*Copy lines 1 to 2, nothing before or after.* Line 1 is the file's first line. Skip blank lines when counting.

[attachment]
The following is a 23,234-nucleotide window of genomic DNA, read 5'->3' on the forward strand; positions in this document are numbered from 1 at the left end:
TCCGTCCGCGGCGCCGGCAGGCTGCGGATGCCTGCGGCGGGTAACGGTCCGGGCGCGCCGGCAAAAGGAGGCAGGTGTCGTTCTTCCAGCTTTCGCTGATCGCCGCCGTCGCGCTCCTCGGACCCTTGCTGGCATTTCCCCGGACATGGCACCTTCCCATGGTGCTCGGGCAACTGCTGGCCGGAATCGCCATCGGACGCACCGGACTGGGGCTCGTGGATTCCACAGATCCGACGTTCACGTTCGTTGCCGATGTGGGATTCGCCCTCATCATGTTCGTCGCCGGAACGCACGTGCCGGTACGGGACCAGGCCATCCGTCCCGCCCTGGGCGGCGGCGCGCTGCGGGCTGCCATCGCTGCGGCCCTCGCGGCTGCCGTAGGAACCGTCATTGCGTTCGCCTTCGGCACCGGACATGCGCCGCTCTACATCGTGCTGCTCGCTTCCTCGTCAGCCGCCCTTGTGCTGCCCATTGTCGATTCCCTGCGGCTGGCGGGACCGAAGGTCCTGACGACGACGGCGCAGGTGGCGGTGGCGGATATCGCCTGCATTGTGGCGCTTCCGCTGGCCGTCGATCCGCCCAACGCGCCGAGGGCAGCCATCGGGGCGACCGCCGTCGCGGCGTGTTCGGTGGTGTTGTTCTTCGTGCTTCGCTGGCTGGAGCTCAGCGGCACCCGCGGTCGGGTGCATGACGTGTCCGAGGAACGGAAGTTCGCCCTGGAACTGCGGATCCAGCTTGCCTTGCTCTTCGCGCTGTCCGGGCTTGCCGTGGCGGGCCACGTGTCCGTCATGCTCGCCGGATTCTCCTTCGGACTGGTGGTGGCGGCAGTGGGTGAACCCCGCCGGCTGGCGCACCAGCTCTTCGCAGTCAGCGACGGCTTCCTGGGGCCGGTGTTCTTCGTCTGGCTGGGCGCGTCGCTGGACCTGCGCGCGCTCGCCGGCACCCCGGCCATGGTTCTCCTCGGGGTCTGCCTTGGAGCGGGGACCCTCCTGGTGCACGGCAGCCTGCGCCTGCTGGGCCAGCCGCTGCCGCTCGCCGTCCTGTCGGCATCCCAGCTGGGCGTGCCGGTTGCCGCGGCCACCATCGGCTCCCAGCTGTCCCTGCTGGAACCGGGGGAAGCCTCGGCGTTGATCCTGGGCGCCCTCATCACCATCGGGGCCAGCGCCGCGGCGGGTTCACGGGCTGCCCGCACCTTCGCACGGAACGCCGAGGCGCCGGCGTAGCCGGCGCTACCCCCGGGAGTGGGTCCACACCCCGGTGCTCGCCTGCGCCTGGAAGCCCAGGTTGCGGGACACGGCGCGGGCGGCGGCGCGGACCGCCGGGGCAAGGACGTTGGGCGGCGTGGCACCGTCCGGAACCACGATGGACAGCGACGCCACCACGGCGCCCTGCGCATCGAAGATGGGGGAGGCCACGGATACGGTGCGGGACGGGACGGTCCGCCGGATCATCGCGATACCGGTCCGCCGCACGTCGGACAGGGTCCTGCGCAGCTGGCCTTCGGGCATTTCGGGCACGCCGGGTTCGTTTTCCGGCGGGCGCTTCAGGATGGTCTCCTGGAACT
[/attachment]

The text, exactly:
The following is a 23,234-nucleotide window of genomic DNA, read 5'->3' on the forward strand; positions in this document are numbered from 1 at the left end:
TCCGTCCGCGGCGCCGGCAGGCTGCGGATGCCTGCGGCGGGTAACGGTCCGGGCGCGCCGGCAAAAGGAGGCAGGTGTCGTTCTTCCAGCTTTCGCTGATCGCCGCCGTCGCGCTCCTCGGACCCTTGCTGGCATTTCCCCGGACATGGCACCTTCCCATGGTGCTCGGGCAACTGCTGGCCGGAATCGCCATCGGACGCACCGGACTGGGGCTCGTGGATTCCACAGATCCGACGTTCACGTTCGTTGCCGATGTGGGATTCGCCCTCATCATGTTCGTCGCCGGAACGCACGTGCCGGTACGGGACCAGGCCATCCGTCCCGCCCTGGGCGGCGGCGCGCTGCGGGCTGCCATCGCTGCGGCCCTCGCGGCTGCCGTAGGAACCGTCATTGCGTTCGCCTTCGGCACCGGACATGCGCCGCTCTACATCGTGCTGCTCGCTTCCTCGTCAGCCGCCCTTGTGCTGCCCATTGTCGATTCCCTGCGGCTGGCGGGACCGAAGGTCCTGACGACGACGGCGCAGGTGGCGGTGGCGGATATCGCCTGCATTGTGGCGCTTCCGCTGGCCGTCGATCCGCCCAACGCGCCGAGGGCAGCCATCGGGGCGACCGCCGTCGCGGCGTGTTCGGTGGTGTTGTTCTTCGTGCTTCGCTGGCTGGAGCTCAGCGGCACCCGCGGTCGGGTGCATGACGTGTCCGAGGAACGGAAGTTCGCCCTGGAACTGCGGATCCAGCTTGCCTTGCTCTTCGCGCTGTCCGGGCTTGCCGTGGCGGGCCACGTGTCCGTCATGCTCGCCGGATTCTCCTTCGGACTGGTGGTGGCGGCAGTGGGTGAACCCCGCCGGCTGGCGCACCAGCTCTTCGCAGTCAGCGACGGCTTCCTGGGGCCGGTGTTCTTCGTCTGGCTGGGCGCGTCGCTGGACCTGCGCGCGCTCGCCGGCACCCCGGCCATGGTTCTCCTCGGGGTCTGCCTTGGAGCGGGGACCCTCCTGGTGCACGGCAGCCTGCGCCTGCTGGGCCAGCCGCTGCCGCTCGCCGTCCTGTCGGCATCCCAGCTGGGCGTGCCGGTTGCCGCGGCCACCATCGGCTCCCAGCTGTCCCTGCTGGAACCGGGGGAAGCCTCGGCGTTGATCCTGGGCGCCCTCATCACCATCGGGGCCAGCGCCGCGGCGGGTTCACGGGCTGCCCGCACCTTCGCACGGAACGCCGAGGCGCCGGCGTAGCCGGCGCTACCCCCGGGAGTGGGTCCACACCCCGGTGCTCGCCTGCGCCTGGAAGCCCAGGTTGCGGGACACGGCGCGGGCGGCGGCGCGGACCGCCGGGGCAAGGACGTTGGGCGGCGTGGCACCGTCCGGAACCACGATGGACAGCGACGCCACCACGGCGCCCTGCGCATCGAAGATGGGGGAGGCCACGGATACGGTGCGGGACGGGACGGTCCGCCGGATCATCGCGATACCGGTCCGCCGCACGTCGGACAGGGTCCTGCGCAGCTGGCCTTCGGGCATTTCGGGCACGCCGGGTTCGTTTTCCGGCGGGCGCTTCAGGATGGTCTCCTGGAACT